Friday, September 19, 2008

The Asymmetry of Bailouts

Why is it that we socialize failure but privatize success?

Oh, I know the reason given: these failures are so significant that they would destroy our economy if we didn't collectively take on the burden. But I say that if we're responsible when they go down, we ought to benefit when they go up. This should be an either-or proposition. Either the corporations are socialized as public goods, or they are not but we let them die. And if they are so significant that we can't live with out them, and therefore can't let them die, then they ought to not be privately owned and operated in the first place. Only market fundamentalist nutjobs would think privatizing other essential services such as fire and police is a good idea. Health care and financial services are just as essential, and ought to therefore be matters of mutual aid rather than left to the fickle hand and invisible jackboot of the market.

Thursday, September 18, 2008

Market Fundamentalism

Can we all just admit now that the libertarians and fiscal conservatives and other market fundamentalists are just plain wrong about the magical hand of the "free" market? Have the failed and flailing deregulation experiments of the "Washington Consensus" given us enough data to say, collectively, "The market isn't always the answer?"

I am a socialist, but I am also a market agnostic and a pragmatist. I don't think that we need to automagically abolish all market activity in favor of strict central planning -- my socialism is based primarily on a moral argument for extending democracy to economics, not on any particular system. When we're subject to totalitarian politics we fight it and call it a dictatorship; when we're subject to totalitarian workplaces we acquiesce, do as we're told, and call our rulers "management." Whether economic democracy entails a decentralized planning scheme or merely democratic control of investment and workplaces embedded in a market for goods and services is an empirical question: which will be the best for those involved?

What is clear, however, is that the "free" market strips from most people the freedom to live the kinds of lives they want to live by denying them a voice as well as denying them their fair share of the wealth they create. When you create a system designed for cutthroat brutality in the pursuit of profit, you can't be surprised when the results are brutal.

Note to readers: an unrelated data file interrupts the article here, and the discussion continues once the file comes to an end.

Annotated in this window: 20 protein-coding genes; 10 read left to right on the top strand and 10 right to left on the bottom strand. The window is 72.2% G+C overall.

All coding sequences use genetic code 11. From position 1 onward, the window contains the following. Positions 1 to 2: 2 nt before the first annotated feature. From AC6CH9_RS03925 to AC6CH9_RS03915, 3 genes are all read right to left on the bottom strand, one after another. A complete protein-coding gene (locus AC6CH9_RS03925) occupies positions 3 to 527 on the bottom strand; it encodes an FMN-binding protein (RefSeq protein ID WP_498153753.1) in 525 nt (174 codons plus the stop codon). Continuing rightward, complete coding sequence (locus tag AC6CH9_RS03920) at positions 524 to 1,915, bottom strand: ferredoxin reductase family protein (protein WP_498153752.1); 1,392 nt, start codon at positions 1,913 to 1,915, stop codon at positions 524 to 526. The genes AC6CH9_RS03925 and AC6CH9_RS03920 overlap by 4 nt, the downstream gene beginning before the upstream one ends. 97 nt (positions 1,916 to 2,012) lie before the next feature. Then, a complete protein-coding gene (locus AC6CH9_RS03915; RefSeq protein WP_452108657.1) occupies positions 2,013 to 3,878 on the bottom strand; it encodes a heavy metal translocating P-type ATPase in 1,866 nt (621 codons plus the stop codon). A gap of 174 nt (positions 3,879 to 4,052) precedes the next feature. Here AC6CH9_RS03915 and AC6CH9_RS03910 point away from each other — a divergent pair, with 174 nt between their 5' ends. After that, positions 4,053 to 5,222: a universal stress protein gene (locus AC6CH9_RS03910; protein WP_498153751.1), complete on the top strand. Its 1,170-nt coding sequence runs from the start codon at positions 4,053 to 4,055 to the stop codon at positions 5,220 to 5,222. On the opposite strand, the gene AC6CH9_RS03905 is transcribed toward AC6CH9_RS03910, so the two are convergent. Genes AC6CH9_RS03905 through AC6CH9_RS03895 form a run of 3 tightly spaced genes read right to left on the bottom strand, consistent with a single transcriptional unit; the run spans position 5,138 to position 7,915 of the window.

Disqus commenting

I installed Disqus commenting here. I realize, of course, that my readership has dropped to essentially nil, but I hope to be more active soon and it would be nice to have some social aspect to the ol' blog.

Thursday, September 11, 2008

Social Justice Quiz 2008

From Bill Quigley at Dissident Voice:

1. How many deaths are there world-wide each year due to acts of terrorism?

Answer (highlight): 22,000. The U.S. State Department reported there were more than 22,000 deaths from terrorism last year. Over half of those killed or injured were Muslims. Source: Voice of America, May 2, 2008. “Terrorism Deaths Rose in 2007.”

2. How many deaths are there world-wide each day due to poverty and malnutrition?

Answer: About 25,000 people die every day of hunger or hunger-related causes, according to the United Nations. – Hunger and World Poverty. Every day, almost 16,000 children die from hunger-related causes – one child every five seconds. Bread for the World. Hunger Facts: International.

3. 1n 1965, CEOs in major companies made 24 times more than the average worker. In 1980, CEOs made 40 times more than the average worker. In 2007, CEOs earned how many times more than the average worker?

Answer: Today’s average CEO from a Fortune 500 company makes 364 times an average worker’s pay and over 70 times the pay of a four-star Army general. Executive Excess 2007, page 7, jointly published by Institute for Policy Studies and United for Fair Economy, August 29, 2007. 1965 numbers from State of Working America 2004-2005, Economic Policy Institute.

4. In how many of the over 3000 cities and counties in the US can a full-time worker who earns minimum wage afford to pay rent and utilities on a one-bedroom apartment?

Answer: In no city or county in the entire USA can a full-time worker who earns minimum wage afford even a one bedroom rental. The U.S. Department of Housing and Urban Development (HUD) urges renters not to pay more than 30% of their income in rent. HUD also reports the fair market rent for each of the counties and cities in the US. Nationally, in order to rent a 2 bedroom apartment, one full-time worker in 2008 must earn $17.32 per hour. In fact, 81% of renters live in cities where the Fair Market Rent for a two bedroom rental is not even affordable with two minimum wage jobs. Source: Out of Reach 2007-2008, April 7, 2008, National Low-Income Housing Coalition.

5. In 1968, the minimum wage was $1.65 per hour. How much would the minimum wage be today if it had kept pace with inflation since 1968?

Answer: Calculated in real (inflation adjusted) dollars, the 1968 minimum wage would have been worth $9.83 in 2007 dollars. Andrew Tobias, January 16, 2008. The federal minimum wage is $6.55 per hour effective July 24, 2008 and $7.25 per hour effective July 24, 2009.

6. True or false? People in the United States spend nearly twice as much on pet food as the US government spends on aid to help foreign countries.